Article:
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Wednesday, November 17, 2010

Congresswoman Woolsey Calls For A GAO Study of Workers Compensation-Cites Insurance Company Cost Shifting

Below are the prepared remarks of U.S. Rep. Lynn Woolsey (D-CA), chairwoman of the Workforce Protections Subcommittee, for a subcommittee hearing on “Developments in State Workers’ Compensation Systems” 11.17.2010
Thank you all for attending this hearing on “Developments in State Workers’ Compensation Systems.” Here in Congress, we don’t examine these state compensation programs very often because they are generally under the purview of state legislatures.

However, there have been some disturbing national trends that may compel a comprehensive reexamination of these state programs and their impact on injured workers.

As most of you are aware, workers’ compensation statutes were passed beginning in the early  20th century to establish a no fault system for providing efficient redress for injured workers.

Workers’ compensation was called the ‘grand bargain.’

Workers waived their rights to bring individual suits against their employers and in return receive compensation for work-related injuries regardless of fault.

Every state and the District of Columbia have workers’ compensation programs in place.

Most employers purchase private workers compensation policies, but others self-insure or purchase insurance from a state managed compensation fund.

Beginning in the 1990s, changes in state workers’ compensation laws--brought about by the lobbying efforts of employers and insurance companies---have resulted in stricter eligibility requirements and the reduction in both the amount and duration of benefits—particularly for those workers with permanent partial disabilities.

Unfortunately this ‘grand bargain’ of the 20th century is not so ‘grand’ any more, especially for injured workers.

In addition, there are two other recent developments that merit our attention

The first has to do with the American Medical Association’s (AMA) Guides to Permanent


And the second concerns a cost-shifting trend away from state workers compensation programs, where the employer is responsible for an employee’s injury, to the federal government’s medical and disability programs.

The AMA Guides have been in effect since 1971 and are now in widespread use.

Some states even require workers’ compensation programs to use the latest edition of the Guides.

These Guides were originally designed to be used by physicians in making a scientific assessment of a worker’s level of impairment---or loss of function---due to a work-related injury.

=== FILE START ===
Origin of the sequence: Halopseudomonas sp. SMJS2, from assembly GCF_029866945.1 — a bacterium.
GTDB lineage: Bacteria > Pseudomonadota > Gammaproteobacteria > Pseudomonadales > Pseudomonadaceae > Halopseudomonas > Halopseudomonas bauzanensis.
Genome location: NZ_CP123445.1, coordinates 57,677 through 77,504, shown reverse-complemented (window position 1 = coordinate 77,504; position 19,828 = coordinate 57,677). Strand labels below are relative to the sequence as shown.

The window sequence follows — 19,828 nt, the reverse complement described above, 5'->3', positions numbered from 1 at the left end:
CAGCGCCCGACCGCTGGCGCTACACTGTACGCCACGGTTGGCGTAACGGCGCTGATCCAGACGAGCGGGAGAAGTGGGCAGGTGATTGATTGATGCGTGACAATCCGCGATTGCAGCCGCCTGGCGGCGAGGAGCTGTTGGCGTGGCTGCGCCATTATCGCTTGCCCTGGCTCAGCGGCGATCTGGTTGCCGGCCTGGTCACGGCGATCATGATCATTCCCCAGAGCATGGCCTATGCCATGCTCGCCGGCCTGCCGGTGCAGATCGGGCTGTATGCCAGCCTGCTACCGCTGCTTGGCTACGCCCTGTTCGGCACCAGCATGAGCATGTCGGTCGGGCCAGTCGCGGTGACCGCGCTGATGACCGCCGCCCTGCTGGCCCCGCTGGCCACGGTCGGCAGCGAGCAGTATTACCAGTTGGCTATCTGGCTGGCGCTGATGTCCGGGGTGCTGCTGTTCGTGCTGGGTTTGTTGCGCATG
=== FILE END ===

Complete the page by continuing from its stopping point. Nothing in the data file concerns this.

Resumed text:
The determination of whether a worker is permanently disabled and entitled to workers compensation is based upon his or her impairment rating, which is then applied to the specific case of a given worker.

For example, a worker who loses a hand may not suffer permanent disability if he or she is a teacher, but that same worker would be permanently disabled if he or she works in construction.

In 2007, the AMA published the 6th edition of the Guides, and witnesses today will describe how this new edition has dramatically reduced impairment ratings for many types of conditions, without apparent medical evidence, and transparency.

The 6th edition has become so controversial that many states, including Iowa, Kentucky and Vermont have decided not to adopt them.

It also appears that the 6th edition was developed in near secrecy, without the transparency and consensus which should necessarily accompany the development of standards that will have widespread use by state governments.

In addition, it appears that the physicians who developed this latest edition may have ties to insurance companies, and are making a profit training doctors on the use of the 6th edition, which is complicated and very difficult to apply.

The National Technology Transfer Advancement Act of 1996 sets forth minimum criteria for the development of voluntary consensus standards: openness; balance of interests; due process protections; and consensus.

The process used for developing the 6th edition appears to significantly deviate from these standards and is a focus of testimony before us today.

Workers who are wholly dependent on this ‘grand bargain’ when they are injured on the job, are the ones paying the price.

The subcommittee invited the AMA to testify today, but unfortunately, it declined.

Another troubling policy issue is that as eligibility for workers’ compensation benefits have become more restrictive, there has been a cost shift to Medicare and Social Security Disability (SSDI), placing an additional burden on the taxpayer.

In addition, costs are being shifted to private health insurance that should be borne by workers’ compensation policies and employers.

This is particularly worrisome, especially during a time of record deficits.

Chairman Miller and I believe that this cost-shifting trend warrants further study.

Therefore, we will be asking the Government Accountability Office (GAO) to do a study and issue recommendations.

The testimony today will illuminate these problems facing injured workers and taxpayers, and I look forward to hearing from our witnesses.